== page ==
Just make sure you wash everything before the baby arrives to make sure it’s all ready when you need it. Babies generally have sensitive skin, so it is worth the cost to use special baby laundry detergent.

There are plenty of cute outfits, little shoes, headbands and hats, and funny onesies you may want to buy. Just remember, your baby will only be wearing these clothes for a very short period of time before outgrowing them. If you have a ton of clothes, the baby may only be able to wear each item just a couple of times before outgrowing it. Instead, wait to buy the super cute shirts when they can wear them a bit longer.

A Bath, Hygiene, and Medical Items

You’re going to need to keep your baby clean, which means you’ll need a safe baby bath. This can be a special bath that fits in your bathtub, it can also be a large towel to cushion the kitchen sink. Whatever the bath, never leave your baby unattended. You’ll also want a few items like a baby soap, baby lotion, a bulb syringe, nail clippers and a thermometer to keep up with your baby’s hygiene and medical needs. Skip the bath toys until they are older.

A Diaper Bag

You’ll need a special bag to keep baby supplies in whenever you venture away from home. However, the bag can be a backpack you have laying around the house or another bag that’s big enough to fit everything you need. Buying a true “diaper” bag isn’t necessary by any means.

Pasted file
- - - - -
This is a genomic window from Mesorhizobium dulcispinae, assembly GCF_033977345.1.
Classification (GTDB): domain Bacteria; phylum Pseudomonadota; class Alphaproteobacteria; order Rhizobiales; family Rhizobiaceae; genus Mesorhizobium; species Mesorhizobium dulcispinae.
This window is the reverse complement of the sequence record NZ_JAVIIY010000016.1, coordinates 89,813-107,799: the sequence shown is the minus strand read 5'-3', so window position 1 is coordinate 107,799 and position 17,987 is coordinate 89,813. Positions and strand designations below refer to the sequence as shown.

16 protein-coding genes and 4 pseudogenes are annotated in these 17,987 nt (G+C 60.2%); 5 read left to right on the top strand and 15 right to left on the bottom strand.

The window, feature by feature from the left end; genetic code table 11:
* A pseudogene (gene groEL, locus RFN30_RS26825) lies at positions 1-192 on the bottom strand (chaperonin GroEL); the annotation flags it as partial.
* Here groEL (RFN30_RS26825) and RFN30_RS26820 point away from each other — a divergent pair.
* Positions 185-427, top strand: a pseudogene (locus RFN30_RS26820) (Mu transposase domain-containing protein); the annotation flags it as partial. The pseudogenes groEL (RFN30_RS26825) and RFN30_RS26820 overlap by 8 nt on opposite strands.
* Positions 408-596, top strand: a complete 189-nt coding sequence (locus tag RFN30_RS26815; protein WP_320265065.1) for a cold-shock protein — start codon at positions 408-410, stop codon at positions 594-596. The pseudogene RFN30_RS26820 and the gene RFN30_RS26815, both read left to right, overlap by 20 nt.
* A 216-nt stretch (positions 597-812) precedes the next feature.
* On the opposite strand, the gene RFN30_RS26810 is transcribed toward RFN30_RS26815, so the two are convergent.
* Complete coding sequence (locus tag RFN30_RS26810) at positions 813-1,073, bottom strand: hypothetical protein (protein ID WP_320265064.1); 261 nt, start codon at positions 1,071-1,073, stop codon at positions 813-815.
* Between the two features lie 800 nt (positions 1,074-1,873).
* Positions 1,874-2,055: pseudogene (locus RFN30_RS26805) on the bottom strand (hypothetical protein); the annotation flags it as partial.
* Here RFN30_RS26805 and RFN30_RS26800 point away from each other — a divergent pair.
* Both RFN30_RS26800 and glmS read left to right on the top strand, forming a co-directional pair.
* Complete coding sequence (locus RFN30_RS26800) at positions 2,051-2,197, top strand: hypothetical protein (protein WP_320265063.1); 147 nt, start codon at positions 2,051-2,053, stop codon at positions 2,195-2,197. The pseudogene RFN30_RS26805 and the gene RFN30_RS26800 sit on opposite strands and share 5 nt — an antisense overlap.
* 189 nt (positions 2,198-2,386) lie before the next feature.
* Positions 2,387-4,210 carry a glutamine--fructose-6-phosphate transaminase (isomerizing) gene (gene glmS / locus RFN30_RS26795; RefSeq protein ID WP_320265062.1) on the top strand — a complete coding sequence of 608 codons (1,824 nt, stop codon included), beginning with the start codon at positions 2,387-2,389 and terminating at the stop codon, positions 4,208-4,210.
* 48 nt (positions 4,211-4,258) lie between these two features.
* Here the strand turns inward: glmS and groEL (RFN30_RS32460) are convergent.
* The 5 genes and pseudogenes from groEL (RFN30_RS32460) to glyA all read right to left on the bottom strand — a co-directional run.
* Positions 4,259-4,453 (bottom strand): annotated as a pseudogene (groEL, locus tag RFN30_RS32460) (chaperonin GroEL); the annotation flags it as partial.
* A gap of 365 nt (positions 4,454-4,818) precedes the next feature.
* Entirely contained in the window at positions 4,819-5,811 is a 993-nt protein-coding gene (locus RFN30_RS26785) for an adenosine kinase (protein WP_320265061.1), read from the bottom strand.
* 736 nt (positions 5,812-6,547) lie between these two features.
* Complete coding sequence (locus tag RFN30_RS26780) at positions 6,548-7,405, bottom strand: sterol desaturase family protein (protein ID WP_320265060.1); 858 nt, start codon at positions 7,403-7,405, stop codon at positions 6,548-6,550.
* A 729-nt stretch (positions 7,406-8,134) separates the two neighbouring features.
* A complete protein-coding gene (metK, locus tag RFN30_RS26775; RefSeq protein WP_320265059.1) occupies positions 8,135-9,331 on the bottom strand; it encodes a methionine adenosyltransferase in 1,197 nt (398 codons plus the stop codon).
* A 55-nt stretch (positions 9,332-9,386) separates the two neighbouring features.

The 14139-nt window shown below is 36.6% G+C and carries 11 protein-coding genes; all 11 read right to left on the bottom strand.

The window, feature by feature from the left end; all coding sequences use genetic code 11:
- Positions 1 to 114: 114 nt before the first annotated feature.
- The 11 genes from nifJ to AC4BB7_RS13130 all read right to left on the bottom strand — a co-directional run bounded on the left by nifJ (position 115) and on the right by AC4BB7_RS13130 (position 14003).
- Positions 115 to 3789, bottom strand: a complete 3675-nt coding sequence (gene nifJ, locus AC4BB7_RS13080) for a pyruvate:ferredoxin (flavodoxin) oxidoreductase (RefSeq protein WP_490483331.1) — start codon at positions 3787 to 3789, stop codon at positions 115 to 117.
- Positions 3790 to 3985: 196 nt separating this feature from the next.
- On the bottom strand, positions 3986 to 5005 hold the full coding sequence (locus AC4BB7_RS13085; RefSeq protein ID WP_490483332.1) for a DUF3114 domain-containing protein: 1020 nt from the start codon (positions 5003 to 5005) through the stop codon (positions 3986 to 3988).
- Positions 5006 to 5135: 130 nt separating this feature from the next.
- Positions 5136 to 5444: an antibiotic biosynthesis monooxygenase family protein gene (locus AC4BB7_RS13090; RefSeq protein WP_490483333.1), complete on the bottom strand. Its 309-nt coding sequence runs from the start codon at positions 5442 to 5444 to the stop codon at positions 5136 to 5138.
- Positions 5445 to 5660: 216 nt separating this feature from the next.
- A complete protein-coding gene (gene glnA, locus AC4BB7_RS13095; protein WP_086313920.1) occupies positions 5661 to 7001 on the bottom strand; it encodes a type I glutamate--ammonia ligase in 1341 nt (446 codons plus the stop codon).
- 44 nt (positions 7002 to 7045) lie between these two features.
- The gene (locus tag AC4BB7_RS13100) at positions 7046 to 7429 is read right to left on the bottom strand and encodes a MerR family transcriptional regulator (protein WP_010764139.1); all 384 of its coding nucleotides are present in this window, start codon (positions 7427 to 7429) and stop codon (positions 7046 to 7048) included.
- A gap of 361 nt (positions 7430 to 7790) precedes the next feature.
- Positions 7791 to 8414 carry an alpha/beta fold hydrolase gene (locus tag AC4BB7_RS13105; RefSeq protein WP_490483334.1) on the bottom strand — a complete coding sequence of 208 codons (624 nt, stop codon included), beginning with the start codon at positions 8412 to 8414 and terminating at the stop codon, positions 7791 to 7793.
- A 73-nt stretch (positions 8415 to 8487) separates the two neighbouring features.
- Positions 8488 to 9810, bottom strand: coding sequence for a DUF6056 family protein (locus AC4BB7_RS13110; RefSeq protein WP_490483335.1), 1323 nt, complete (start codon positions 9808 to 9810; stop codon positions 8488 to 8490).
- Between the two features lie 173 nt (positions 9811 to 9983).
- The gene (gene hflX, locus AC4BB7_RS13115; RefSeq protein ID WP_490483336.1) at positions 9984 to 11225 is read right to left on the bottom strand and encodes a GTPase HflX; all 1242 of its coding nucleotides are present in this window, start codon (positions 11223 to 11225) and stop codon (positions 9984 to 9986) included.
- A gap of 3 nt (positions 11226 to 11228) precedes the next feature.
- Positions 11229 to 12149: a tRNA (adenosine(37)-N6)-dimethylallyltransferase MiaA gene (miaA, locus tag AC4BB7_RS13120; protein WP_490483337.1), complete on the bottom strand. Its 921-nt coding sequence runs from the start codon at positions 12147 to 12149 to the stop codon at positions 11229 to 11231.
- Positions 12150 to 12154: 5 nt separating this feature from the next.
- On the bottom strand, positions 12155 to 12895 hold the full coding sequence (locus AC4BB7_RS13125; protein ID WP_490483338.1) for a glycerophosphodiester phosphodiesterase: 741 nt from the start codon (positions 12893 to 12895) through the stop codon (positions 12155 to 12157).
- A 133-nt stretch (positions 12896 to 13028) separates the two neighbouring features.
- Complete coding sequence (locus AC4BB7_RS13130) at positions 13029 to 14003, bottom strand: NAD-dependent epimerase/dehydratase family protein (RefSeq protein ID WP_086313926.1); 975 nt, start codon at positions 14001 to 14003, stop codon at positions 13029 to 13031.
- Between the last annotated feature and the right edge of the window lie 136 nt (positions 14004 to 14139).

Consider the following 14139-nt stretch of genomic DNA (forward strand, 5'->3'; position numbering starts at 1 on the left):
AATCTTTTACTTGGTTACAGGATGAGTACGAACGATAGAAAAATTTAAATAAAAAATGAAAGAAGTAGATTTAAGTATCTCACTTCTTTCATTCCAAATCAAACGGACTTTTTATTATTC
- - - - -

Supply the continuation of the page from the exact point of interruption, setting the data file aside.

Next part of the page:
You Could Buy a Lot More

It's likely you won’t need a stroller right away, but sometimes they come with the car seat. A baby carrier might be something to consider, giving the baby the comfort of being close to the chest and hands-free for the parent. A baby swing or rocker are nice, sometimes helpful when the baby is fussy. I remember plenty of times I pushed a stroller around in the house or turned the baby swing on to help our son fall asleep. Similarly, changing pads and baby carriers can make your life a lot easier, but you can get by without them.

There are plenty of things you could buy before you bring home your baby. Ultimately, it’s up to you to decide what is a “must have” and what isn’t. Just don’t fall for all the advertising. And remember, a baby does not equate things to love and cuddles.

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Preparing For Baby: What Do You Really Need And What Can You Skip

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1 thought on “Preparing For Baby: What Do You Really Need And What Can You Skip”

  1. Thanks for the article! Very useful information. Has someone developed a spreadsheet or tool looking at the “FI style” of raising a kid each year of his or her life? For example, Year 0-1 is approx $5000 (with the specific details associated with each cost, Year 1-2 is approx $5500,….Year 17-18 is…

    I know there’s probably a wide range depending on how much you want to pamper your child, but any resources that someone has developed is much appreciated so I don’t have to recreate the wheel.